With Infin8energy, USA, we have a packaged solutions service that includes: consultancy & customer relations; assessment, analysis and design; engineering, procurement, permitting, construction and installation; monitoring and evaluation, after-sales service, products and insurance; available financing in addition to the total cost of the system depending on approved rate and credit worthiness. Our system costs are integrated into these packaged solutions that are very competitive with product and service standards in the Tier-1 level.

  
Q: What are the maintenance procedures and costs?
A: Solar PV systems are solid state technology, they have no moving parts and require no maintenance beyond cleaning, which can typically be done with a garden hose. Most systems should be cleaned 2-4 times a year, concentrated in the drier seasons. Systems in agricultural areas will likely require monthly cleaning.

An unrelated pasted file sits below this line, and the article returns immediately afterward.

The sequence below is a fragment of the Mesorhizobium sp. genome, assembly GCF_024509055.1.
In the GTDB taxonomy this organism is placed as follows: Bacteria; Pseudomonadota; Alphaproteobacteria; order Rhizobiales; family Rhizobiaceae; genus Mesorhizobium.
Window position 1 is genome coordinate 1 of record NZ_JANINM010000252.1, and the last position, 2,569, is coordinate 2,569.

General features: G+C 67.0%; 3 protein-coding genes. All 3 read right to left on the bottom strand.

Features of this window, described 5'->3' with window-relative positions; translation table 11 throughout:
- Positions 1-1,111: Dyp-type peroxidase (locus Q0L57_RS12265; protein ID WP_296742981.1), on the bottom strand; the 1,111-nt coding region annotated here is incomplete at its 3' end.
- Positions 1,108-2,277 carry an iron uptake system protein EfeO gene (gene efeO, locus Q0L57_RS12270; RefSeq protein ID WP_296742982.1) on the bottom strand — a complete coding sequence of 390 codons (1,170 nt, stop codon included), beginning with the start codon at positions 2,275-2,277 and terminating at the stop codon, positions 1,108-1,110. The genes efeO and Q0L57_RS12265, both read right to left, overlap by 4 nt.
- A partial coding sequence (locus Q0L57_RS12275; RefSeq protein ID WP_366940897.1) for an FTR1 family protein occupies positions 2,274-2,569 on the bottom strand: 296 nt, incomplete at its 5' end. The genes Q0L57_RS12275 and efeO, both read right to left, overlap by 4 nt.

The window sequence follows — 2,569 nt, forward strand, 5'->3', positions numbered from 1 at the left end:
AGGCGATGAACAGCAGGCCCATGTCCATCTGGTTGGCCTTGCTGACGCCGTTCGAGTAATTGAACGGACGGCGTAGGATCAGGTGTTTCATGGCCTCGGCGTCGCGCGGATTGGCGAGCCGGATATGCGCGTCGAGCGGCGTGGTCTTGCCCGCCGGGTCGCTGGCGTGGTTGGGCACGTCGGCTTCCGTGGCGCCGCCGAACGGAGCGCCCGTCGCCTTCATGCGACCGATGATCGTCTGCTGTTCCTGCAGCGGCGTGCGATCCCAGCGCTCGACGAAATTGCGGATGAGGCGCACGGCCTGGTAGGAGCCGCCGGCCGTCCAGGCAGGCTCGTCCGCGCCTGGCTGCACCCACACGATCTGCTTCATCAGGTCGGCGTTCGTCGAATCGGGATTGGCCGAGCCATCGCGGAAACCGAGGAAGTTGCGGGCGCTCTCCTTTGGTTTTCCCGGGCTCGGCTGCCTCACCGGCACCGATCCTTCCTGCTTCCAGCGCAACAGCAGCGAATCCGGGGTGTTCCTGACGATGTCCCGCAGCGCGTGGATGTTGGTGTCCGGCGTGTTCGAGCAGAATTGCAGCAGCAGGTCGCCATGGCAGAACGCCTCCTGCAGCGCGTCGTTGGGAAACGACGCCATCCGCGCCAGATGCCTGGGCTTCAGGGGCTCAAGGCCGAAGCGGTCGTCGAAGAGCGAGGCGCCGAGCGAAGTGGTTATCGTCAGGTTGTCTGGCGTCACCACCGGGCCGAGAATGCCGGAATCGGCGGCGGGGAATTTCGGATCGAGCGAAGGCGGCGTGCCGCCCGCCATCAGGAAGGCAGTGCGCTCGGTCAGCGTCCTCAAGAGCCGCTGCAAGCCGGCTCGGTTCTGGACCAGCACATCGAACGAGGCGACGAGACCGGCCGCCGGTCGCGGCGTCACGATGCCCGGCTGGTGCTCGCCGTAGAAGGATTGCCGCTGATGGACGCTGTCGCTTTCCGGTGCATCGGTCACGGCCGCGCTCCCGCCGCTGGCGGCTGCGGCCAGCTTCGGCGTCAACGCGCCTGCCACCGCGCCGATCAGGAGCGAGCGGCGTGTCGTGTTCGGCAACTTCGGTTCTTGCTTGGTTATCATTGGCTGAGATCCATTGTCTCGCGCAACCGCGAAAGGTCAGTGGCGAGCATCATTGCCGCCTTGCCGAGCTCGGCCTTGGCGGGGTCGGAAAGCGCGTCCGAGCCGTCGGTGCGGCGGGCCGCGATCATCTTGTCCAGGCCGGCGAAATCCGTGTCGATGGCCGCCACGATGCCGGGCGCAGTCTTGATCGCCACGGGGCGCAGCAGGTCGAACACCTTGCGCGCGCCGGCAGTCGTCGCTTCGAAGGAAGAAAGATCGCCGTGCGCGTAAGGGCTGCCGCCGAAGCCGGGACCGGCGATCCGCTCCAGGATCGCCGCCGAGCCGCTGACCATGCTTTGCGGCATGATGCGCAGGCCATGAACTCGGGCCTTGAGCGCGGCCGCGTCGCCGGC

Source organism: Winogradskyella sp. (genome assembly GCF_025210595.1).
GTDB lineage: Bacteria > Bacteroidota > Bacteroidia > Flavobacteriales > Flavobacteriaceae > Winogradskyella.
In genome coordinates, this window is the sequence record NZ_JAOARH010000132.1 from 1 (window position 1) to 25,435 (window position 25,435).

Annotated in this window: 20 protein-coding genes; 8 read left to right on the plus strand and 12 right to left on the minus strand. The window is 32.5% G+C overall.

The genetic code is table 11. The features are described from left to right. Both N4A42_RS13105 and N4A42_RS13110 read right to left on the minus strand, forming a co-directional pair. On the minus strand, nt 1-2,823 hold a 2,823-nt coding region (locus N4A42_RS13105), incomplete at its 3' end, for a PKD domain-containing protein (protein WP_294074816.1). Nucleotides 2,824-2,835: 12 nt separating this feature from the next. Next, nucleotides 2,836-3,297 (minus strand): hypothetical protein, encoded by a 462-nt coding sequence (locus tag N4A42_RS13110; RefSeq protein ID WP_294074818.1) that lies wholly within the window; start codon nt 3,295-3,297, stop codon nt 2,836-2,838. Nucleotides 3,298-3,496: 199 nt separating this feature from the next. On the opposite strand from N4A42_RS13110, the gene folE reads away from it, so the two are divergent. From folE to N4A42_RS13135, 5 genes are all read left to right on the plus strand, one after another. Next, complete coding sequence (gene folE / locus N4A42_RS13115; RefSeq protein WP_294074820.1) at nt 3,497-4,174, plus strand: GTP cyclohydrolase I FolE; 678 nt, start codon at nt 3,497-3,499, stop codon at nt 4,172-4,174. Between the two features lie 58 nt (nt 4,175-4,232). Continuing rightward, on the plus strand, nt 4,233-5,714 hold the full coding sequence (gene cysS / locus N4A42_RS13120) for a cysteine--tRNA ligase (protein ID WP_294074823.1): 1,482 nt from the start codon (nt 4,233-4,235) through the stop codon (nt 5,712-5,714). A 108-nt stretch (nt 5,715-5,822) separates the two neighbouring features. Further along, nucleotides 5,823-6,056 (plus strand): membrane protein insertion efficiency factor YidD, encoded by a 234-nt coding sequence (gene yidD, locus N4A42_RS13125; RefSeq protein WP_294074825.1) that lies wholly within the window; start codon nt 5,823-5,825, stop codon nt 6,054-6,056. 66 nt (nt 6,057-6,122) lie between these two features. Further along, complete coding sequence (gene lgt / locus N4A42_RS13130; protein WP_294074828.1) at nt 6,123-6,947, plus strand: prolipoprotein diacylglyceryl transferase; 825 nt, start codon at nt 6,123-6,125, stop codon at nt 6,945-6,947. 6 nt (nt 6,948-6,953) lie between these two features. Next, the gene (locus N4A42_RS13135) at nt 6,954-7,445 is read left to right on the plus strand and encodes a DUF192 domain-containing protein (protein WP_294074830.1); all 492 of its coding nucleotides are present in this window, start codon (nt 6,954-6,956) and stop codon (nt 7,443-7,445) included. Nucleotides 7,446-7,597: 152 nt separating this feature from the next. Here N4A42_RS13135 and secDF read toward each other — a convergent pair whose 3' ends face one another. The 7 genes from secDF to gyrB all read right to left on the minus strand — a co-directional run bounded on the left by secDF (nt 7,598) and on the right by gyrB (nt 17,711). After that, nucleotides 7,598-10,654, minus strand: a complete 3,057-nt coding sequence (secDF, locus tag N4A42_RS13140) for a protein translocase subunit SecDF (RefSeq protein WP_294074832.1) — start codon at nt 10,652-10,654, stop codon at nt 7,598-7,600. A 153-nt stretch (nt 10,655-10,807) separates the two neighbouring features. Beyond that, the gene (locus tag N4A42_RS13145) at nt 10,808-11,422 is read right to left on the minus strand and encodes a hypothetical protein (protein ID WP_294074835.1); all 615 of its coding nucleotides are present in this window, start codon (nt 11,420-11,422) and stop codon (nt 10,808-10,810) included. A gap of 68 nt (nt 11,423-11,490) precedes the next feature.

Inverters are also solid state and require little to no maintenance beyond regularly checking the cooling fan outlets and cleaning when necessary. Mounting hardware is either aluminum or stainless steel and is rust-proof.


Q: What is net metering? Is net metering available where I live and work?

A: Net metering is a policy that allows homeowners to receive the full retail value for the electricity that their solar energy system produces. The term net metering refers to the method of accounting for the photovoltaic (PV) system's electricity production. Net metering allows homeowners with PV systems to use any excess electricity they produce to offset their electric bill. As the homeowner's PV system produces electricity, the kilowatts are first used for any electric appliances in the home. If the PV system produces more electricity than the homeowner needs, the extra kilowatts are fed into the utility grid.